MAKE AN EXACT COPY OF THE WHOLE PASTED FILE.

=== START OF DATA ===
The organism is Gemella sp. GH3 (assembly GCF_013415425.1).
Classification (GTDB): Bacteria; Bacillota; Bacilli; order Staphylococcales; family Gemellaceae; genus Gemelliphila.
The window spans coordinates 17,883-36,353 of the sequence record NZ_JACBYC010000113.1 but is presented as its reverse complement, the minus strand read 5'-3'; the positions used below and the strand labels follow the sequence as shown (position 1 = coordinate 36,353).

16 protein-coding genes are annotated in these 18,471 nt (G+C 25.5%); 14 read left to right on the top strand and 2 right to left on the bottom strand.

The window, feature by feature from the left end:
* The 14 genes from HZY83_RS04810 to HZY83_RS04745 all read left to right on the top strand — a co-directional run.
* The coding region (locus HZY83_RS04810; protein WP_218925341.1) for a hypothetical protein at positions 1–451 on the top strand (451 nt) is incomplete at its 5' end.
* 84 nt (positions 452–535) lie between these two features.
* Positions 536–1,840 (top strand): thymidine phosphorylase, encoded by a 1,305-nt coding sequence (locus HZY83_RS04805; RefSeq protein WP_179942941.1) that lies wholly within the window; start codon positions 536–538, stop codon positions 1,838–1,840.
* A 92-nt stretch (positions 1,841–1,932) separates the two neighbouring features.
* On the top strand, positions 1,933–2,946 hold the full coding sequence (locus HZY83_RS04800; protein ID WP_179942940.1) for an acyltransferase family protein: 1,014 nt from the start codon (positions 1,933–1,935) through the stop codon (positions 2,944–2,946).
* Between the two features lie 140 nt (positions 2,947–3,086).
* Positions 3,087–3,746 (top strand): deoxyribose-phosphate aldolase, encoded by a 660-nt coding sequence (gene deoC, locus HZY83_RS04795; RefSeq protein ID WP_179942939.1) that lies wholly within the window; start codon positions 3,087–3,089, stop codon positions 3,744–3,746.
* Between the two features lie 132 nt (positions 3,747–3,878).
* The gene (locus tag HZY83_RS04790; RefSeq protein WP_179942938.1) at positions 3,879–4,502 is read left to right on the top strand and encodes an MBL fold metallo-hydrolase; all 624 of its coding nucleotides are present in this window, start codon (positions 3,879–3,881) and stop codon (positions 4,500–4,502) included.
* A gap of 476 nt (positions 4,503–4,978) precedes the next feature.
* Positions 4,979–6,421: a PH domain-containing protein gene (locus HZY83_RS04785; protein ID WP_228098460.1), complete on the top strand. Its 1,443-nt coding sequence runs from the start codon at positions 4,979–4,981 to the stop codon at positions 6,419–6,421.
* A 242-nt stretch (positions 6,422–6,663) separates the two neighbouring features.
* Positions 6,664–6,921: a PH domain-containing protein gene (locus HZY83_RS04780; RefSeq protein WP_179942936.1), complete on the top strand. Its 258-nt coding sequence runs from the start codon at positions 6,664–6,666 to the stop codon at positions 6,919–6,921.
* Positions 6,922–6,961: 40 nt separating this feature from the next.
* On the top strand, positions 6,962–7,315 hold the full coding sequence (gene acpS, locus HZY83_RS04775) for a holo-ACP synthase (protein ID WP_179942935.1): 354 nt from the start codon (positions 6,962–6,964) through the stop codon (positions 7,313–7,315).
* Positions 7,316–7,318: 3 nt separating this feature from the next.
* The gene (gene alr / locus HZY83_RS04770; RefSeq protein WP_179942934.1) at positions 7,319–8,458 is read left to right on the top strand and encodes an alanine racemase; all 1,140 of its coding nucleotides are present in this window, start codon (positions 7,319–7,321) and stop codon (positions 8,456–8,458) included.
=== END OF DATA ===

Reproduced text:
The organism is Gemella sp. GH3 (assembly GCF_013415425.1).
Classification (GTDB): Bacteria; Bacillota; Bacilli; order Staphylococcales; family Gemellaceae; genus Gemelliphila.
The window spans coordinates 17,883-36,353 of the sequence record NZ_JACBYC010000113.1 but is presented as its reverse complement, the minus strand read 5'-3'; the positions used below and the strand labels follow the sequence as shown (position 1 = coordinate 36,353).

16 protein-coding genes are annotated in these 18,471 nt (G+C 25.5%); 14 read left to right on the top strand and 2 right to left on the bottom strand.

The window, feature by feature from the left end:
* The 14 genes from HZY83_RS04810 to HZY83_RS04745 all read left to right on the top strand — a co-directional run.
* The coding region (locus HZY83_RS04810; protein WP_218925341.1) for a hypothetical protein at positions 1–451 on the top strand (451 nt) is incomplete at its 5' end.
* 84 nt (positions 452–535) lie between these two features.
* Positions 536–1,840 (top strand): thymidine phosphorylase, encoded by a 1,305-nt coding sequence (locus HZY83_RS04805; RefSeq protein WP_179942941.1) that lies wholly within the window; start codon positions 536–538, stop codon positions 1,838–1,840.
* A 92-nt stretch (positions 1,841–1,932) separates the two neighbouring features.
* On the top strand, positions 1,933–2,946 hold the full coding sequence (locus HZY83_RS04800; protein ID WP_179942940.1) for an acyltransferase family protein: 1,014 nt from the start codon (positions 1,933–1,935) through the stop codon (positions 2,944–2,946).
* Between the two features lie 140 nt (positions 2,947–3,086).
* Positions 3,087–3,746 (top strand): deoxyribose-phosphate aldolase, encoded by a 660-nt coding sequence (gene deoC, locus HZY83_RS04795; RefSeq protein ID WP_179942939.1) that lies wholly within the window; start codon positions 3,087–3,089, stop codon positions 3,744–3,746.
* Between the two features lie 132 nt (positions 3,747–3,878).
* The gene (locus tag HZY83_RS04790; RefSeq protein WP_179942938.1) at positions 3,879–4,502 is read left to right on the top strand and encodes an MBL fold metallo-hydrolase; all 624 of its coding nucleotides are present in this window, start codon (positions 3,879–3,881) and stop codon (positions 4,500–4,502) included.
* A gap of 476 nt (positions 4,503–4,978) precedes the next feature.
* Positions 4,979–6,421: a PH domain-containing protein gene (locus HZY83_RS04785; protein ID WP_228098460.1), complete on the top strand. Its 1,443-nt coding sequence runs from the start codon at positions 4,979–4,981 to the stop codon at positions 6,419–6,421.
* A 242-nt stretch (positions 6,422–6,663) separates the two neighbouring features.
* Positions 6,664–6,921: a PH domain-containing protein gene (locus HZY83_RS04780; RefSeq protein WP_179942936.1), complete on the top strand. Its 258-nt coding sequence runs from the start codon at positions 6,664–6,666 to the stop codon at positions 6,919–6,921.
* Positions 6,922–6,961: 40 nt separating this feature from the next.
* On the top strand, positions 6,962–7,315 hold the full coding sequence (gene acpS, locus HZY83_RS04775) for a holo-ACP synthase (protein ID WP_179942935.1): 354 nt from the start codon (positions 6,962–6,964) through the stop codon (positions 7,313–7,315).
* Positions 7,316–7,318: 3 nt separating this feature from the next.
* The gene (gene alr / locus HZY83_RS04770; RefSeq protein WP_179942934.1) at positions 7,319–8,458 is read left to right on the top strand and encodes an alanine racemase; all 1,140 of its coding nucleotides are present in this window, start codon (positions 7,319–7,321) and stop codon (positions 8,456–8,458) included.